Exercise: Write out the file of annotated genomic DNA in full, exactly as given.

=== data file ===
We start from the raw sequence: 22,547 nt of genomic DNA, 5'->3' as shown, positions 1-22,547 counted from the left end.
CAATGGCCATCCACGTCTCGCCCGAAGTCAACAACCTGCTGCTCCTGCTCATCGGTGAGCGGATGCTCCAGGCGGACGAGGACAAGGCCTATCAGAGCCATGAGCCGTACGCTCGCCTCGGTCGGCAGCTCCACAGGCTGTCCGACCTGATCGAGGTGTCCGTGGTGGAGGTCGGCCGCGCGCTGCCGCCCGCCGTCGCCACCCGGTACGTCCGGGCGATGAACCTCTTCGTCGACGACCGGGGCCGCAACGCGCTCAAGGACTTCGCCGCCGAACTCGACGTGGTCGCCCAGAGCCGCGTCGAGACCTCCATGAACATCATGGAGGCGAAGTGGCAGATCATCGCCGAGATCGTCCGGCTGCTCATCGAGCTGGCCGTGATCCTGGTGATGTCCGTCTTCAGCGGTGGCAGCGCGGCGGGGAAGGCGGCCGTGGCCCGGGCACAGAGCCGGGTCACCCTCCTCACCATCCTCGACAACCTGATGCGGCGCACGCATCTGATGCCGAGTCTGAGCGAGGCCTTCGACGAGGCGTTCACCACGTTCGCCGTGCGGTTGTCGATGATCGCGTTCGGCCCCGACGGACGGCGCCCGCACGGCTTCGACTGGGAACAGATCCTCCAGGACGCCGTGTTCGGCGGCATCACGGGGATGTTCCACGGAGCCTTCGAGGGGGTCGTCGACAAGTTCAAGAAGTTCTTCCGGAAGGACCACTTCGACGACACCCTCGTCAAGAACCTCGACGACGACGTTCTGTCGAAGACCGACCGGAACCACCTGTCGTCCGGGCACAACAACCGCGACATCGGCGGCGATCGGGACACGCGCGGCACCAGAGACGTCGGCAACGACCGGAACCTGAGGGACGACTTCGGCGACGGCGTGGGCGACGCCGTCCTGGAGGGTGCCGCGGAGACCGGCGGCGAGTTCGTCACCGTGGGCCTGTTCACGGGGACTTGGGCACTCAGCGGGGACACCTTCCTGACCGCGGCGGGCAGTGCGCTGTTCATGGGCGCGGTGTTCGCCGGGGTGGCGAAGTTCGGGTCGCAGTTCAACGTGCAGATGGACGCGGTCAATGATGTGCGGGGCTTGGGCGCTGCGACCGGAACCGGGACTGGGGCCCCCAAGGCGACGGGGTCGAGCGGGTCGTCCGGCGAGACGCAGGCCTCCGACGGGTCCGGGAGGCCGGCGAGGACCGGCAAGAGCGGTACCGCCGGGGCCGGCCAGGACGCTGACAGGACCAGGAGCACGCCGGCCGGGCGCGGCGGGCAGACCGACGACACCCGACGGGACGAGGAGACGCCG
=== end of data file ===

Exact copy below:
We start from the raw sequence: 22,547 nt of genomic DNA, 5'->3' as shown, positions 1-22,547 counted from the left end.
CAATGGCCATCCACGTCTCGCCCGAAGTCAACAACCTGCTGCTCCTGCTCATCGGTGAGCGGATGCTCCAGGCGGACGAGGACAAGGCCTATCAGAGCCATGAGCCGTACGCTCGCCTCGGTCGGCAGCTCCACAGGCTGTCCGACCTGATCGAGGTGTCCGTGGTGGAGGTCGGCCGCGCGCTGCCGCCCGCCGTCGCCACCCGGTACGTCCGGGCGATGAACCTCTTCGTCGACGACCGGGGCCGCAACGCGCTCAAGGACTTCGCCGCCGAACTCGACGTGGTCGCCCAGAGCCGCGTCGAGACCTCCATGAACATCATGGAGGCGAAGTGGCAGATCATCGCCGAGATCGTCCGGCTGCTCATCGAGCTGGCCGTGATCCTGGTGATGTCCGTCTTCAGCGGTGGCAGCGCGGCGGGGAAGGCGGCCGTGGCCCGGGCACAGAGCCGGGTCACCCTCCTCACCATCCTCGACAACCTGATGCGGCGCACGCATCTGATGCCGAGTCTGAGCGAGGCCTTCGACGAGGCGTTCACCACGTTCGCCGTGCGGTTGTCGATGATCGCGTTCGGCCCCGACGGACGGCGCCCGCACGGCTTCGACTGGGAACAGATCCTCCAGGACGCCGTGTTCGGCGGCATCACGGGGATGTTCCACGGAGCCTTCGAGGGGGTCGTCGACAAGTTCAAGAAGTTCTTCCGGAAGGACCACTTCGACGACACCCTCGTCAAGAACCTCGACGACGACGTTCTGTCGAAGACCGACCGGAACCACCTGTCGTCCGGGCACAACAACCGCGACATCGGCGGCGATCGGGACACGCGCGGCACCAGAGACGTCGGCAACGACCGGAACCTGAGGGACGACTTCGGCGACGGCGTGGGCGACGCCGTCCTGGAGGGTGCCGCGGAGACCGGCGGCGAGTTCGTCACCGTGGGCCTGTTCACGGGGACTTGGGCACTCAGCGGGGACACCTTCCTGACCGCGGCGGGCAGTGCGCTGTTCATGGGCGCGGTGTTCGCCGGGGTGGCGAAGTTCGGGTCGCAGTTCAACGTGCAGATGGACGCGGTCAATGATGTGCGGGGCTTGGGCGCTGCGACCGGAACCGGGACTGGGGCCCCCAAGGCGACGGGGTCGAGCGGGTCGTCCGGCGAGACGCAGGCCTCCGACGGGTCCGGGAGGCCGGCGAGGACCGGCAAGAGCGGTACCGCCGGGGCCGGCCAGGACGCTGACAGGACCAGGAGCACGCCGGCCGGGCGCGGCGGGCAGACCGACGACACCCGACGGGACGAGGAGACGCCG